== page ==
Lagos — Nigeria is considering co-sharing refineries likewise operating joint ventures, JVs, with other African countries, according to a top official of the Ministry of Petroleum Resources.
Dr. Folasade Yemi-Esan, Permanent Secretary in the ministry, revealed this as Head of the Nigerian delegation to the recent 176th meeting of the Organization of the Petroleum Exporting Countries, OPEC, in Vienna, Austria.
Providing no further details, she said the country was “looking at cooperation within the continent. We are looking at maybe co-sharing refineries and joint ventures between countries”.
The Permanent Secretary stated that co-sharing refineries and inter-continent JVs would strengthen Africa’s position as crude oil producers.
There are a total of 42 refineries in Africa, with a total name-plate capacity of 3,217,600 barrels per day, bpd. The major refining countries are Egypt with 9 refineries (774,900 bpd); Algeria, 5 refineries (303,700 bpd); Libya, 5 refineries (380,000 bpd); South Africa, 4 refineries (545,000); and Nigeria, 3 refineries (445,000 bpd).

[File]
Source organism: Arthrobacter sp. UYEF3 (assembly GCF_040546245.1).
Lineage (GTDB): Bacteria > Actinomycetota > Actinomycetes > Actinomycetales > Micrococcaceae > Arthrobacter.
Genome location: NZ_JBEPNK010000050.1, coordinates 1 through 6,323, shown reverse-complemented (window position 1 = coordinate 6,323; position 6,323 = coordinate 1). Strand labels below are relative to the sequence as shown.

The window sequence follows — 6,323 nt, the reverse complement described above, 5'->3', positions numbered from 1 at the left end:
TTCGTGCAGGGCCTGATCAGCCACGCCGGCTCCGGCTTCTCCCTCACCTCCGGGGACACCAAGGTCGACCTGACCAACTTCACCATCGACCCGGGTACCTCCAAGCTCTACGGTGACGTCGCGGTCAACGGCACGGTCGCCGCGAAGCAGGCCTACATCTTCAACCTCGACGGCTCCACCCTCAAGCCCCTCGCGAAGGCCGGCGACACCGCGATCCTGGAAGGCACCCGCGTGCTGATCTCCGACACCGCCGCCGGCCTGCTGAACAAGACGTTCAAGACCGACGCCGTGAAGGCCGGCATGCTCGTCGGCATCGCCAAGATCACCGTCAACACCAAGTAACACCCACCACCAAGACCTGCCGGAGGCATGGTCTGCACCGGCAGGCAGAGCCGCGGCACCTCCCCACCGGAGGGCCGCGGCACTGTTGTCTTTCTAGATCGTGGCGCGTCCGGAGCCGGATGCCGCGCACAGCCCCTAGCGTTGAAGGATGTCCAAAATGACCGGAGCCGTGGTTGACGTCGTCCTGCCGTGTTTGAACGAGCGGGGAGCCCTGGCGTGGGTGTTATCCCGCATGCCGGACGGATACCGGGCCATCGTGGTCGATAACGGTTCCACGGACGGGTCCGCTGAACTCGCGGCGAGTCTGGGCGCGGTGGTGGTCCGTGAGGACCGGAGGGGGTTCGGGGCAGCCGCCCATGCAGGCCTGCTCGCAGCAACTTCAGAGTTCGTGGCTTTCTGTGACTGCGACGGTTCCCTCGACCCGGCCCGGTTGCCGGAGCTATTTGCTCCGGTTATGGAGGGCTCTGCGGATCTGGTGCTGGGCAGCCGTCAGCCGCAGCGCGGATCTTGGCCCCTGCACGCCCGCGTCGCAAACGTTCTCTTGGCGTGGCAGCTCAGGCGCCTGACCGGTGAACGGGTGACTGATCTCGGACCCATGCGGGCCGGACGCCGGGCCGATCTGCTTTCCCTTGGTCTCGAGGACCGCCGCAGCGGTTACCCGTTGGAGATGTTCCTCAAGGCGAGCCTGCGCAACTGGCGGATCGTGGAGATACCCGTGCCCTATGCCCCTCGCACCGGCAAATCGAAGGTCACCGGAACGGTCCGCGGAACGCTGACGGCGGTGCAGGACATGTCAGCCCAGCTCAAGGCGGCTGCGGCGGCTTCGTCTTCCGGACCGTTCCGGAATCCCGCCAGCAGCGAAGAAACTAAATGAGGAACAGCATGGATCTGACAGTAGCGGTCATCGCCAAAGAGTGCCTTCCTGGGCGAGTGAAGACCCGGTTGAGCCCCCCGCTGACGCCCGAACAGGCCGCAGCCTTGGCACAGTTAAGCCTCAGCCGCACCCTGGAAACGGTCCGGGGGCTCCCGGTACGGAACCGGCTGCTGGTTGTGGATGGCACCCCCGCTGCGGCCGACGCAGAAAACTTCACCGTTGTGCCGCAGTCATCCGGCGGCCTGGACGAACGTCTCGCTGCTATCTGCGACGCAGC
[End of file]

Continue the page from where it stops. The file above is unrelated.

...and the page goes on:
More than half or 51.7% of Africa’s refining capacity is in North Africa. According to McKinsey’s database, most of these are state-owned (59%). 29% are based on joint ownership with government and 12% are joint-venture arrangements between International Oil Companies, IOCs.
However, these national refineries operate at different levels of efficiency. Considering data of average national capacity utilisation from 2006-2009, quoted in the Oil & Gas Journal refineries survey, the efficiency levels for these countries are Egypt, 81%, Algeria (94%), Libya (87%), South Africa (85%), and Nigeria (18%).
In the past 20 years, only greenfield refineries have been constructed in Africa. These were built in Adrar (Algeria) and Khartoum (Sudan) with China National Petroleum Company, CNPC, partnering with the governments, with capacities of 13,000 bpd and 100,000 bpd respectively.
The third one was built in Alexandria (Egypt) by Egypt General Petroleum Corporation, Egypt’s national oil company, NOC, and has a capacity of 100,000 bpd.
Planned new builds were constructed by Petrochina at Ndjamena (Chad) and Zinder (Niger) with same 20,000 bpd capacity. The third is being constructed by Sonangol, Angola’s national oil company, at Lobito (Angola) with a capacity of 200,000 bpd.
The survey showed that refining in Africa is led by national oil companies and new investments are dominated by the Chinese National Petroleum Companies.